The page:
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The late 18th Century: John Ingram and Charles Hunt

Image: From left to right, a glass-bottomed quart tankard, half-pint beaker and pint tankard made by Ingram and Hunt, Bewdley pewterers in the late 18th century. Glass-bottomed tankards were introduced for various reasons. One common story is that they would enable carousing tavern drinkers to see the King’s shilling when it was dropped into their ale, they could then avoid being press-ganged into the Royal Navy, if they were not too inebriated. Another explanation is that they were an imaginative response by pewter manufacturers when faced by competition from glassmakers. Glass tankards enabled a customer to assess the clarity of his beer. A glass bottom to a pewter vessel served the same purpose. This is more evidence of the ability of the local industry to adapt to market forces.

[Image from: Bewdley Museum]

At some time before 1778, presumably to acquire additional capital, John Ingram junior entered a partnership with Charles Hunt, his brother-in-law. Account books for the business survive and record the names of over seven hundred customers throughout England and Wales between 1769 and 1790.  Pewter goods were also exported to North America. The firm produced, or bought for resale, tea pots, urinals, candlesticks, ink stands, tooth powder boxes, ear syringes and inkpots as well as dozens of other items. One hundred thousand spoons and thousands of tankards and tavern pots were manufactured annually. Labour shortages seem to have been a problem. In 1783, Ingram and Hunt advertised in Aris’s Birmingham Gazette for two men to work at their spoon works in Bewdley.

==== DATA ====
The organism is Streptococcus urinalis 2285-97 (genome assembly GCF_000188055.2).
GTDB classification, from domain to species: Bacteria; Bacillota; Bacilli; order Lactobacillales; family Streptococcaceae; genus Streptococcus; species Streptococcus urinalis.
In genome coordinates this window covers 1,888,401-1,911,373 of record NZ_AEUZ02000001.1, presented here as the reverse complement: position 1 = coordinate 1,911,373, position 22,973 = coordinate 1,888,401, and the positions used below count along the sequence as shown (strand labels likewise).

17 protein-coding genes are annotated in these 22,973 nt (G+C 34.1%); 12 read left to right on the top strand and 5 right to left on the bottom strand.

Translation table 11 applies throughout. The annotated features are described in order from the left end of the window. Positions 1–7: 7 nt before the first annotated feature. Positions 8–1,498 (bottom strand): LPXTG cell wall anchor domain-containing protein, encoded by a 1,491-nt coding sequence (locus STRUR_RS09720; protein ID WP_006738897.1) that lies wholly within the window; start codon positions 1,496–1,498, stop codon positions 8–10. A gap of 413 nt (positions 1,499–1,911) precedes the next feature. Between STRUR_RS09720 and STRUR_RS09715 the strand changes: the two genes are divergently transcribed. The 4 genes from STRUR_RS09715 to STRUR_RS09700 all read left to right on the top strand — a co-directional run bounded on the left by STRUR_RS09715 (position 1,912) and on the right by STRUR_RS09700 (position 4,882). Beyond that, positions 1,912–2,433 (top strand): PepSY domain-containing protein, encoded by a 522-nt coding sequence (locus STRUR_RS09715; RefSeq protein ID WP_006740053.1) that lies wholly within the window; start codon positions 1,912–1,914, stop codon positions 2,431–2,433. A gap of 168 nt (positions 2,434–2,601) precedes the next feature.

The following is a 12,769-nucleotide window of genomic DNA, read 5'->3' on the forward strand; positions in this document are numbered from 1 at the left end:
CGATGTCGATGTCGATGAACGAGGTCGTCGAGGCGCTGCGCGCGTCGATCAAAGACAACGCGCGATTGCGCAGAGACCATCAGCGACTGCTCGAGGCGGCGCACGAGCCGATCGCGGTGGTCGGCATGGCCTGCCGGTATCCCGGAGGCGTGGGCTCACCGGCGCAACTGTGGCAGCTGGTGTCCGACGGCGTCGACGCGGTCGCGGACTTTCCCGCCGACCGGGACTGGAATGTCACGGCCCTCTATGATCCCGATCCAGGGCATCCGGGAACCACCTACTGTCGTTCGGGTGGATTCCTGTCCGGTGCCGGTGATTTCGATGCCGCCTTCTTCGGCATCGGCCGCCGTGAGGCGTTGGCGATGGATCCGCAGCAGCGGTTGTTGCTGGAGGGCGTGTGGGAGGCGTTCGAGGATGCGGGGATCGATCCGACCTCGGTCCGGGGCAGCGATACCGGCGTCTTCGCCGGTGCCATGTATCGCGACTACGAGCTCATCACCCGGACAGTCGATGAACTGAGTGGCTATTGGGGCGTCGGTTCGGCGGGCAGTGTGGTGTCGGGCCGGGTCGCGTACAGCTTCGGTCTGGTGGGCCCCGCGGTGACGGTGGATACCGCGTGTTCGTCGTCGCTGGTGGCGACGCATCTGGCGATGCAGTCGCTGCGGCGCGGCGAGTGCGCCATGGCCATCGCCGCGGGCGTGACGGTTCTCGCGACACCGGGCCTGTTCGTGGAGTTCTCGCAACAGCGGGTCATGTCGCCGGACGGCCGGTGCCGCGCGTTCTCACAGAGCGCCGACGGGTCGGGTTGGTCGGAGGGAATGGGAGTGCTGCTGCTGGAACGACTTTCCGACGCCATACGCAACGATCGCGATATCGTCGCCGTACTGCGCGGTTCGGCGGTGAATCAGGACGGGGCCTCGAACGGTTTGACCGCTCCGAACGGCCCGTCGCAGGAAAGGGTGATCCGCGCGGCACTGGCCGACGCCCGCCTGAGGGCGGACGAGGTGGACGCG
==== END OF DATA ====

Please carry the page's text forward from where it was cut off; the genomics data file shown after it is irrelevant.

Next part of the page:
By this time Ingram and Hunt were providing a stimulus for other local industries and commercial activities including glass for tankard bottoms, green baize for the underside of candlesticks and rope for packaging. The firm also purchased grease to lubricate the finishing wheels and serve as a flux in the soldering process. In 1805 – 1806, the firm bought 53 lbs of grease from nearby suppliers. As Bewdley was home to major cattle markets and tanneries, the raw material was at hand!



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944-1An Innovative Metal Industry: Pewter and Mass Production in Bewdley 269-0Bewdley’s Importance for the Pewter Industry 268-0Using Pewter 262-0Making Pewter 255-0Local Origins 257-0John Duncumb and Mass Production 258-0John Duncumb and Mass Production 259-0John Duncumb and Mass Production 264-0The mid 18th Century: Stynt Duncumb 260-0The late 18th Century: John Ingram 266-0The late 18th Century: John Ingram and Charles Hunt 267-0The late 18th Century: John Ingram and Charles Hunt 270-0The early 19th Century: Crane and Stinton 261-0The early 19th Century: Joseph Morgan 256-0Decline